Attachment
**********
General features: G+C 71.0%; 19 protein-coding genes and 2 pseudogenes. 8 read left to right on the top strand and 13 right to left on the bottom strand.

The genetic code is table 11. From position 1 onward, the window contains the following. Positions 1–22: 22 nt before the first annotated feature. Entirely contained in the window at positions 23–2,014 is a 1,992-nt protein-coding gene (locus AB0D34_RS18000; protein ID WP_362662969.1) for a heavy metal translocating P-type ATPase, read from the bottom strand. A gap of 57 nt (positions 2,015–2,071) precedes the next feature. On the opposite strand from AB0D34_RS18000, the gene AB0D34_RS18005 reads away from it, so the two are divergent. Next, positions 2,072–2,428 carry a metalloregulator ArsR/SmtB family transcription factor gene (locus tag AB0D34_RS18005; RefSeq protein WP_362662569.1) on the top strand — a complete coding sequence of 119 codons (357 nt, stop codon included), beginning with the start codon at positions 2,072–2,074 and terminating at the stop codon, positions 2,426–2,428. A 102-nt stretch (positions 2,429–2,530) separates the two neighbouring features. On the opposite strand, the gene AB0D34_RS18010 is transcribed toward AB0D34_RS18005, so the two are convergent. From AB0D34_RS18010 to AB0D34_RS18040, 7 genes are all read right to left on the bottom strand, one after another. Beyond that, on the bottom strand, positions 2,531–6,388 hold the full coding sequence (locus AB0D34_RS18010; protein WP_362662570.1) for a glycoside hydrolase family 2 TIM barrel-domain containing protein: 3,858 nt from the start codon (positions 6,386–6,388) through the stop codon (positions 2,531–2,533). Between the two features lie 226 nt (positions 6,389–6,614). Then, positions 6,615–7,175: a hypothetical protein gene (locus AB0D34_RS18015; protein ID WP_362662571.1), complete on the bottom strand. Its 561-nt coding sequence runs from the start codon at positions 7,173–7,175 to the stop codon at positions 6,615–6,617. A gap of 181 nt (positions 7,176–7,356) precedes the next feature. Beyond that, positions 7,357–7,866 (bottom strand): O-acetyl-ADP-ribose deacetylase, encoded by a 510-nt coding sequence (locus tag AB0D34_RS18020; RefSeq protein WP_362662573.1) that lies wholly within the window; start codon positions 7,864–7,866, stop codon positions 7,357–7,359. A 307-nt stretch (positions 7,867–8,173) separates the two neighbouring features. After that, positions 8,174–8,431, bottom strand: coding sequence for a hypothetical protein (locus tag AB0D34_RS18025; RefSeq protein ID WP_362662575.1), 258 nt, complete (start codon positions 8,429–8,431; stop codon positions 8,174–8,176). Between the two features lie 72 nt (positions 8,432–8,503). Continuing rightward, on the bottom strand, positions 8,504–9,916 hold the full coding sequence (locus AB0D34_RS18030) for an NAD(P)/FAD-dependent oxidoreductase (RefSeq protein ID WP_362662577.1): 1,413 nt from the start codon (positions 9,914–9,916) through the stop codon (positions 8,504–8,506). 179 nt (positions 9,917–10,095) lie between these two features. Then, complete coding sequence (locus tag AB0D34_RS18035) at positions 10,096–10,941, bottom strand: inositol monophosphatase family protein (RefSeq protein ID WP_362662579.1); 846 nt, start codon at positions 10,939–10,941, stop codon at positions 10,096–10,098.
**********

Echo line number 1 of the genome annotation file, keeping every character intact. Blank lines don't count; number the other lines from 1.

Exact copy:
General features: G+C 71.0%; 19 protein-coding genes and 2 pseudogenes. 8 read left to right on the top strand and 13 right to left on the bottom strand.